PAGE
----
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Is One Multivitamin Supplement Per Day Enough?

I’ve been asked if taking a single multivitamin per day is enough for most people. The answer is…maybe.


The answer is vague because each of us are different. It depends on your age, lifestyle, gender, level of health and medications that may be taking. You might need supplements of certain, specific vitamins that are lacking in your diet, or you might need to compensate for those lacking in your body. You might need more of a vitamin to combat a certain difficulty you might be having.


This is not a cop-out to the original question. Taking a multivitamin is the least you should be doing. Why? Taking a multivitamin, and specific vitamin supplements help you get energy for proper metabolism. They also help if you’re too busy to eat right. If you’re not having enough fresh foods, fruits and vegetables, a multivitamin may help as a stop-gap measure. But it is only a temporary fix. No matter how many vitamins you take, if you’re not eating right, you’ll never be fully healthy.


Now if you’ve got major issues with your eyes for example, you certainly need to load up on Vitamin A, beta-carotene, Vitamin C, E, zinc, Omega 3’s, lutein and zeaxanthin. For major skin problems, it’s Vitamins C, E, A, K, and B, Selenium, Copper, Zinc and EFA’s.


As an in-depth example of why you might need more than a multivitamin, let’s take cholesterol. There is LDL (bad cholesterol) and HDL (good cholesterol).


The good guys are like little cops. They patrol your body and keep the bad cholesterol away from your arteries. (“Move along, you can’t hang out here fellas!”).


The bad cholesterol  meanwhile. (let’s call them the little thugs), try to get in, and make their hideout inside your arteries. As they build up their ranks, they form plaque which blocks your arteries. (like they are blocking the road and robbing whoever tries to get through). If they completely block off an artery that leads  to your heart or brain,  a “clot” forms, and that’s when a heart attack or stroke can happen.


I will tell you that I had cholesterol levels that were very high. My LDL (bad cholesterol) was high and my HDL (good cholesterol) was low.


By changing my diet, exercising daily (which raises HDL and lowers LDL), and taking specific vitamins, I went from above-average risk to below-average risk within weeks.


This was a powerful mix, but it worked too well. My cholesterol went down too much. See, I learned that if your cholesterol is too low, you then begin to become susceptible to many other problems.


Believe it or not, cholesterol is actually good for you. But too much is not good for you. Cholesterol helps you produce vitamin D in your body, as well as cell membranes, hormones, and acids that help digest fat. Cells can’t form without cholesterol.


Many medical reports have linked low cholesterol levels to lowered immunity levels, and mental disturbances, including substantially increased risk of suicide, and impulsive, aggressive behavior– due to depression. Research on monkeys that were put on low-fat or low-cholesterol diets showed decreased serotonin activity in their brains, with the low serotonin activity making them exhibit more aggressive activity. So this makes sense, since antidepressant drugs (like Prozac) work by  increasing serotonin in the brain. Researchers are investigating this, but not a lot is known in this area yet.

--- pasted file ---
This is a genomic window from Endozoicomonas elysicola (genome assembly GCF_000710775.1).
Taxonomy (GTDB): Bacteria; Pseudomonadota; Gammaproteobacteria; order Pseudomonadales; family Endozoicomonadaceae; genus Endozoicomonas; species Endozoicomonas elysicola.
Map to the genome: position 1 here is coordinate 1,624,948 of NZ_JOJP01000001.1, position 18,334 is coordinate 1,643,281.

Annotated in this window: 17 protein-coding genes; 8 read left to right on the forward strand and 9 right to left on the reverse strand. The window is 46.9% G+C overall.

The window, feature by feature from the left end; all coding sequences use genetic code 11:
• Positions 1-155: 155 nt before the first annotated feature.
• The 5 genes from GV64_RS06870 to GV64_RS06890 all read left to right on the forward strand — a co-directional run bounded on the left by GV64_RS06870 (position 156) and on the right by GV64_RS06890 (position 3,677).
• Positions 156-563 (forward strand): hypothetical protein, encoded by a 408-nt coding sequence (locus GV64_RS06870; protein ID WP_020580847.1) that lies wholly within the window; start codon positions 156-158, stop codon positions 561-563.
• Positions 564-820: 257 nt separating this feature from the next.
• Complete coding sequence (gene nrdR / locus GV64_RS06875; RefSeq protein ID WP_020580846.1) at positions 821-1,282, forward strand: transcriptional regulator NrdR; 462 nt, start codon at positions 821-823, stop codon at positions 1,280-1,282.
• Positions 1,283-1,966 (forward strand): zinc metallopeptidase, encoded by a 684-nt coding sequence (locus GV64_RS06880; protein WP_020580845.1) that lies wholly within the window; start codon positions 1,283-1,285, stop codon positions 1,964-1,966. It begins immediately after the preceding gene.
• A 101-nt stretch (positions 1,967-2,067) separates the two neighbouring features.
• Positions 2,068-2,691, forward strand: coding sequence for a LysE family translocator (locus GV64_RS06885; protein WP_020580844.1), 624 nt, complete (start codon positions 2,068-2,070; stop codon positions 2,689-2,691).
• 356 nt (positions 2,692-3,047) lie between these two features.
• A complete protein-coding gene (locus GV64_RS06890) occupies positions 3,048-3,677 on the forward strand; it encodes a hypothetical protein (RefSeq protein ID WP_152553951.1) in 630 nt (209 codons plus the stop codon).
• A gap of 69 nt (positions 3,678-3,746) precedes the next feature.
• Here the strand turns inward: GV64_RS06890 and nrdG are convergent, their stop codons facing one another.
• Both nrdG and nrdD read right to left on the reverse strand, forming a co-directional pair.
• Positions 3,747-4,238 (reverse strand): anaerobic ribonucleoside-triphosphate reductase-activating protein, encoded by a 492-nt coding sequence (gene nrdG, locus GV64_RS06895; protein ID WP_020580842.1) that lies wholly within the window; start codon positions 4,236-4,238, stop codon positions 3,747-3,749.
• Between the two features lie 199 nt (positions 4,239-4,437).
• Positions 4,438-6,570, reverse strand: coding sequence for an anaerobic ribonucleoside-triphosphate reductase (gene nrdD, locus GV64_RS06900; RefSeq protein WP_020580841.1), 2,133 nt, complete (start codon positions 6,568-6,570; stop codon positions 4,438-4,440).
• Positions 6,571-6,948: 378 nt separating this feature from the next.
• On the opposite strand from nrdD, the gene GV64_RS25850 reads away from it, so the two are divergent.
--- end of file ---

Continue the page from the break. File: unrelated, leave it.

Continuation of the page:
Ideally, to be in the “normal” range, you want your total cholesterol between 140 and 200 milligrams and your LDL cholesterol under 130. But what’s most important though is your HDL/Cholesterol ratio. It’s easy to calculate this by dividing your HDL level by your total cholesterol. This a hotly debated topic that we’ll get into more later, but I digress.


I took policosinol in the morning, along with coconut oil to raise my cholesterol levels, and viola! I am at the perfect level. Some supplements lower cholesterol, while some raise it, and there I am, perfectly, right in the middle. And by the way, I also take vitamins and supplements for other stuff. For instance I have literally reversed the effects of kidney disease by adjusting supplements, diet, and exercise.


If this is making your head spin, it’s only to point out how this works for me. It may not work for you. The point is that we are all individual, so we all have different answers to the question, “Is One Multivitamin Per Day Enough?”


So how do you figure this out? It’s best to get your blood work done every time you go in for your yearly physical. Get a full blood workup done, because many major problems begin by showing up with you feeling tired, forgetful, or some show no sign at all at first. I had no idea and no symptoms of kidney issues at all until it showed up on the tests.


If any abnormalities show up, you’ll need to address them. You’ll need to get advice from someone, or several people who have experience with your specific issue, and find out what your options are. Also, by doing research online, you will begin to educate yourself on what ails you. It’s always best to catch potential problems before they become real problems, so you can adjust your lifestyle to head ’em off at the pass. They are kind of like little, juvenile thugs in training.


Oh, and in case your curious, those troublesome thugs inside my body have been arrested, and the cops are not eating doughnuts on the job! Some thugs are still hanging around because they are good construction workers and help the little old ladies cross the street…:)


Change your health, change your life,

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* Find “The top 10 foods that pharmaceutical companies don’t want you to know about” here.